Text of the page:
Objective: To examine whether routinely measured variables explained the increased risk of preterm delivery in some UK ethnic groups.
Design: Cross sectional study of deliveries recorded in the Child Health Record System.
Setting: North Birmingham, UK.
Population: All North Birmingham women delivering singletons, 1994-1997 inclusive.
Method: Logistic regression.
Main outcome measures: Odds ratio (OR) and 95% confidence interval (CI) for preterm delivery, defined as less than 37 weeks, less than 34 weeks and less than 28 weeks, unadjusted and adjusted for maternal age, an area-based socio-economic status measure, and marital status, year of birth, fetal sex and past obstetric history.
Results: For Afro-Caribbean women, the ORs (95% CIs) were: for delivery less than 37 weeks, 1.44 (1.26-1.64) unadjusted and 1.22 (1.07-1.41) adjusted; for delivery less than 34 weeks, 1.55 (1.25-1.92) unadjusted and 1.29 (1.02-1.61) adjusted; for delivery less than 28 weeks, 1.66 (1.08-2.55) unadjusted and 1.32 (0.84-2.06) adjusted. For African women, the risk of delivery less than 37 weeks was not significantly raised; for delivery less than 34 weeks, the OR (95% CI) was 1.88 (0.99-3.58) unadjusted and 1.78 (0.93-3.40) adjusted; for delivery less than 28 weeks, the OR (95% CI) was 4.02 (1.60-10.12) unadjusted and 4.10 (1.66-10.16) adjusted. In Afro-Caribbeans, deprivation and marital status explained the differences between the unadjusted and adjusted ORs. There was a linear relation between deprivation and preterm delivery for all ethnic groups, except for Asians.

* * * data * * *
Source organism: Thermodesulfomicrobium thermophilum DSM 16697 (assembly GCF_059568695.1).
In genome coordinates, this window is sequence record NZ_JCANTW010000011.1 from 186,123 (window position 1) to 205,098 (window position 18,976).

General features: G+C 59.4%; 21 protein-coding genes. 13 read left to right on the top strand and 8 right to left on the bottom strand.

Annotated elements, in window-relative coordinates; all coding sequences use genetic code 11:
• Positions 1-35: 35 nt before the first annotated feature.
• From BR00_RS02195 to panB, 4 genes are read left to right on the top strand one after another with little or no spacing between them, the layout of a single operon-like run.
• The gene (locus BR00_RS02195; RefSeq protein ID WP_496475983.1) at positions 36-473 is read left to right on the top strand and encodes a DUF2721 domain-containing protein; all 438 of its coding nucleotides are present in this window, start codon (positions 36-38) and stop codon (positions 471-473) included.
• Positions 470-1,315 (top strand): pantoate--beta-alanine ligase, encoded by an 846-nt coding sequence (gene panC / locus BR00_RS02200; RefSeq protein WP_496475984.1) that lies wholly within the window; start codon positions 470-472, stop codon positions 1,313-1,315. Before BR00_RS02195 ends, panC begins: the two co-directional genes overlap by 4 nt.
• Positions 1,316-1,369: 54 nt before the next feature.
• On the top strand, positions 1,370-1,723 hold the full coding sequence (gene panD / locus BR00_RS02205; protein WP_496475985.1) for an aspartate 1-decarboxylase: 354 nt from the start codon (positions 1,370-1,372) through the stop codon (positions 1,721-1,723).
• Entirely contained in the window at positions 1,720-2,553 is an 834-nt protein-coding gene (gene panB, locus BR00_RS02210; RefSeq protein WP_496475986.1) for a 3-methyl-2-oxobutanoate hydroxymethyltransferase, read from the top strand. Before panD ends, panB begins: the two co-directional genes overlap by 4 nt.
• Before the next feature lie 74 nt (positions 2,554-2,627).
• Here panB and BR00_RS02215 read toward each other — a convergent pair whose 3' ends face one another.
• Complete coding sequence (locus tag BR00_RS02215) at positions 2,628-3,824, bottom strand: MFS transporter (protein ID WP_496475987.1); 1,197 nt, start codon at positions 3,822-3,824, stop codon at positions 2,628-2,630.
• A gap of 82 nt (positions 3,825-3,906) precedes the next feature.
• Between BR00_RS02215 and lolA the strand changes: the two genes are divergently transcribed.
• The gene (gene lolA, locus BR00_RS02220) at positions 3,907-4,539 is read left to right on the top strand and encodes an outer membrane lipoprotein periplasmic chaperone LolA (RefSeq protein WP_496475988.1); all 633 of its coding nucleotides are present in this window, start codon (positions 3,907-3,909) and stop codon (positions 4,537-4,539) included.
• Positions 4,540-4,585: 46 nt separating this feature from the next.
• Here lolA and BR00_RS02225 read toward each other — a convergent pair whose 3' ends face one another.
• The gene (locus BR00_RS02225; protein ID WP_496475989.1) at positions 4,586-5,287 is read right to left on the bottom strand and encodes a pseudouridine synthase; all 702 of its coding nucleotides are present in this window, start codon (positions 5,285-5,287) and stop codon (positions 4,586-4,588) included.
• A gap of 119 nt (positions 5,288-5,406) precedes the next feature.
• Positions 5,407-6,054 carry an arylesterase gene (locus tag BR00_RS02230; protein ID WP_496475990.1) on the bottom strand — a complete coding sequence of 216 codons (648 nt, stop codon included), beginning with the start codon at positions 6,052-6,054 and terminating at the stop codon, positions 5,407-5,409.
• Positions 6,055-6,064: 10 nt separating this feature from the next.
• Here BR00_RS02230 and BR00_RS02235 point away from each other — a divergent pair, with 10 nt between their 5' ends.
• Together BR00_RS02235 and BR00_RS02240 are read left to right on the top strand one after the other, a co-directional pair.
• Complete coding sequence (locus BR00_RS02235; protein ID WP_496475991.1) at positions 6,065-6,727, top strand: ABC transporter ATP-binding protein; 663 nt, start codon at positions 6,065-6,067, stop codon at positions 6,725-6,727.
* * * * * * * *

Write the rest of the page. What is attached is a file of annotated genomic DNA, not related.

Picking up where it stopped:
Conclusions: Factors associated with deprivation and marital status explain about half of the excess of preterm births in Afro-Caribbeans, but not Africans. The risk of preterm delivery might not be related to deprivation in Asians.